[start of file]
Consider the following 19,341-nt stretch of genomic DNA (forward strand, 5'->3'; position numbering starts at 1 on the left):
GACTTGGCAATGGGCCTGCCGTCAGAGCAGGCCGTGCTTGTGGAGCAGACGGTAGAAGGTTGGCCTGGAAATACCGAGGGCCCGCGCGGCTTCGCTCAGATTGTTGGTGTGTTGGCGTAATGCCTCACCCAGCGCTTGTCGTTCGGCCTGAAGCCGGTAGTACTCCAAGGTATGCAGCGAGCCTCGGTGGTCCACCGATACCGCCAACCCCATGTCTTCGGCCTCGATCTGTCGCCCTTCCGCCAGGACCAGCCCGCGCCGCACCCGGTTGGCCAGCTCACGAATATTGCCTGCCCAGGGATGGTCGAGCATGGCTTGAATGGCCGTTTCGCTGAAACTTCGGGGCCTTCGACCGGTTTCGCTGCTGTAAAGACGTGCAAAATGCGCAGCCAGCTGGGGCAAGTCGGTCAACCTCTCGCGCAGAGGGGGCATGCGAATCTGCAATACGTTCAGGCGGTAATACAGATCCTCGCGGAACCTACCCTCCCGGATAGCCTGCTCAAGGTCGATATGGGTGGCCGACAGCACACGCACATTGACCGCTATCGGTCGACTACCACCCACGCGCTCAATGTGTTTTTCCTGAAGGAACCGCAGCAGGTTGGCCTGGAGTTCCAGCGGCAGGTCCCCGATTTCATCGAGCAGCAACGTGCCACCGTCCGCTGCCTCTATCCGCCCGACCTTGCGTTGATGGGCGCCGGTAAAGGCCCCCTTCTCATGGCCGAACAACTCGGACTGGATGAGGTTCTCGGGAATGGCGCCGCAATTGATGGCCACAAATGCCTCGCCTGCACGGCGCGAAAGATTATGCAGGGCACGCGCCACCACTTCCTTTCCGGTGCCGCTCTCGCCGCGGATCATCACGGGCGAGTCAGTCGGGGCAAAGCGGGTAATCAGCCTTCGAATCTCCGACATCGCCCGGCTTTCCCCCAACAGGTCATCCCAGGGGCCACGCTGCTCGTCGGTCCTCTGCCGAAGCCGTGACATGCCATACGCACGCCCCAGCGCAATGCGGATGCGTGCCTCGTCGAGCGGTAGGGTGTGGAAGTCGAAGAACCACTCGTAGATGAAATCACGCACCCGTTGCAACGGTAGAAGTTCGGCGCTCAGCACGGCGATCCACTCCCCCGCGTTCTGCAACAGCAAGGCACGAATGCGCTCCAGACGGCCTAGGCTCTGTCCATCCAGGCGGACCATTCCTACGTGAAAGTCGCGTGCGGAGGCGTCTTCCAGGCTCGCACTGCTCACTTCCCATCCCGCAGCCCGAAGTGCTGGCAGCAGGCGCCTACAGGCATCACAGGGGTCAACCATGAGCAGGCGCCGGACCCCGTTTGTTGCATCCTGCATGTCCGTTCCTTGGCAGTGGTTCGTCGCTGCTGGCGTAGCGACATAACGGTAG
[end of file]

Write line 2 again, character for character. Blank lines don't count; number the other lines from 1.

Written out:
GACTTGGCAATGGGCCTGCCGTCAGAGCAGGCCGTGCTTGTGGAGCAGACGGTAGAAGGTTGGCCTGGAAATACCGAGGGCCCGCGCGGCTTCGCTCAGATTGTTGGTGTGTTGGCGTAATGCCTCACCCAGCGCTTGTCGTTCGGCCTGAAGCCGGTAGTACTCCAAGGTATGCAGCGAGCCTCGGTGGTCCACCGATACCGCCAACCCCATGTCTTCGGCCTCGATCTGTCGCCCTTCCGCCAGGACCAGCCCGCGCCGCACCCGGTTGGCCAGCTCACGAATATTGCCTGCCCAGGGATGGTCGAGCATGGCTTGAATGGCCGTTTCGCTGAAACTTCGGGGCCTTCGACCGGTTTCGCTGCTGTAAAGACGTGCAAAATGCGCAGCCAGCTGGGGCAAGTCGGTCAACCTCTCGCGCAGAGGGGGCATGCGAATCTGCAATACGTTCAGGCGGTAATACAGATCCTCGCGGAACCTACCCTCCCGGATAGCCTGCTCAAGGTCGATATGGGTGGCCGACAGCACACGCACATTGACCGCTATCGGTCGACTACCACCCACGCGCTCAATGTGTTTTTCCTGAAGGAACCGCAGCAGGTTGGCCTGGAGTTCCAGCGGCAGGTCCCCGATTTCATCGAGCAGCAACGTGCCACCGTCCGCTGCCTCTATCCGCCCGACCTTGCGTTGATGGGCGCCGGTAAAGGCCCCCTTCTCATGGCCGAACAACTCGGACTGGATGAGGTTCTCGGGAATGGCGCCGCAATTGATGGCCACAAATGCCTCGCCTGCACGGCGCGAAAGATTATGCAGGGCACGCGCCACCACTTCCTTTCCGGTGCCGCTCTCGCCGCGGATCATCACGGGCGAGTCAGTCGGGGCAAAGCGGGTAATCAGCCTTCGAATCTCCGACATCGCCCGGCTTTCCCCCAACAGGTCATCCCAGGGGCCACGCTGCTCGTCGGTCCTCTGCCGAAGCCGTGACATGCCATACGCACGCCCCAGCGCAATGCGGATGCGTGCCTCGTCGAGCGGTAGGGTGTGGAAGTCGAAGAACCACTCGTAGATGAAATCACGCACCCGTTGCAACGGTAGAAGTTCGGCGCTCAGCACGGCGATCCACTCCCCCGCGTTCTGCAACAGCAAGGCACGAATGCGCTCCAGACGGCCTAGGCTCTGTCCATCCAGGCGGACCATTCCTACGTGAAAGTCGCGTGCGGAGGCGTCTTCCAGGCTCGCACTGCTCACTTCCCATCCCGCAGCCCGAAGTGCTGGCAGCAGGCGCCTACAGGCATCACAGGGGTCAACCATGAGCAGGCGCCGGACCCCGTTTGTTGCATCCTGCATGTCCGTTCCTTGGCAGTGGTTCGTCGCTGCTGGCGTAGCGACATAACGGTAG